All professional food photography shoots present different conflicts and challenges. But few present as many, and different, conflicts and challenges as this shoot on location in Palm Beach, Sydney. How come so many conflicts and challenges? Well, here were the conflict ingredients:

  • Australian mushrooms.
  • TV celebrity chef.
  • Hired house.
  • Video and sound film crew.
  • Often dim or difficult lighting.
  • A lot of people on the shoot.
  • The need to capture images in multiple formats for use in multiple marketing campaigns.
  • A tight time schedule – not just for us, but for everyone involved.

And here, as a result of the conflict ingredients, was the challenge:

  • Every shot, every image, had to be perfect, first time, every time.

As recipes go, that one was not too easy. But, with professionalism, patience, expertise, and experience (plus, of course, a love and knowledge of not just food photography but also food itself), a success it was.

Here’s the story.  

Our client was Bite Communications, the PR/communications agency for Australian Mushrooms. We had been hired to capture the stills of the mushrooms, the preparation of, and the finished mushroom recipes as presented by Australian Mushroom’s ambassador, celebrity chef Miguel Maestre, author and owner of Maestre Family Food.

So far, so good, and nothing too difficult there. But, when you add into the mix the fact that all this was to take place in a hired house in Palm Beach, over a two day period, with a huge on-set staff including, in addition to ourselves, a production crew including cameraman, lighting guy, sound guy, producer along with a PR agency team of 3, food stylist, TV celebrity chef, child talent complete with parents, then things start getting interesting.

Working Around Food Photography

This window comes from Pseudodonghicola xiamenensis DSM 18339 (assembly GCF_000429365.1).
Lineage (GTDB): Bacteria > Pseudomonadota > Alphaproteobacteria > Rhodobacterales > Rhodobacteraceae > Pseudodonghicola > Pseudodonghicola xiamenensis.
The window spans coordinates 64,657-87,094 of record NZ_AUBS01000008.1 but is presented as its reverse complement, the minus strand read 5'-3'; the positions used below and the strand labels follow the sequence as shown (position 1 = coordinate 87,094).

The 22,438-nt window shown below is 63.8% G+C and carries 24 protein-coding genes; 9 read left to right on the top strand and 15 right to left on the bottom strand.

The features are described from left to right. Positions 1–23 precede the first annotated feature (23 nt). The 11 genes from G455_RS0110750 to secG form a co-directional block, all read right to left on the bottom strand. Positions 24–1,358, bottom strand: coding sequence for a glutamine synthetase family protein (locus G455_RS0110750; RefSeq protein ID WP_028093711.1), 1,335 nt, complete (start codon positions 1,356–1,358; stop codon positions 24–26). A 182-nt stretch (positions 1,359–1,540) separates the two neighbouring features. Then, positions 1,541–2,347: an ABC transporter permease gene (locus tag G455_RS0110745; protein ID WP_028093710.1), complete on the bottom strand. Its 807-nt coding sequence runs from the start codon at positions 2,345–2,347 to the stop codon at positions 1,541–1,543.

That’s a lot of people on the set of the shoot, a lot of people to work around, and a lot of people all with their own requirements, priorities, and schedules that had to be understood, respected, and accommodated. And, from the client’s point of view, that’s a lot of people on the payroll.  So time is money!

That’s why every shot, every image, every move we took had to be perfect, first time, every time.

Plus, our images needed to be captured in multiple formats – portrait and  landscape – while always ensuring the images contained enough text space for the designers to incorporate them into multiple different marketing campaigns.

Did it all work out?  Yes. Was it always easy? No. Dim and sometimes difficult lighting, coupled with the constant communication needed to appreciate and anticipate the needs of all the many other people constantly on set, as well as the expectations of our client, and our client’s client, plus our own need to focus on delivering punchy professional images presented a unique smorgasbord of conflicts and challenges.

And did we focus on what was important; the product, the process, the finished food, and the TV celebrity chef, Miguel Maestre? You bet. And was the client happy?  Absolutely. The images were featured across the internet, social media, online promotional campaigns in print media such as Women’s Weekly, and in national newspapers.

As a food and drink photographer, that’s what we do. No matter what the media is, we make sure our images will work for you and are a recipe for success!

If you need help with your food photography, get the ball rolling by getting in touch.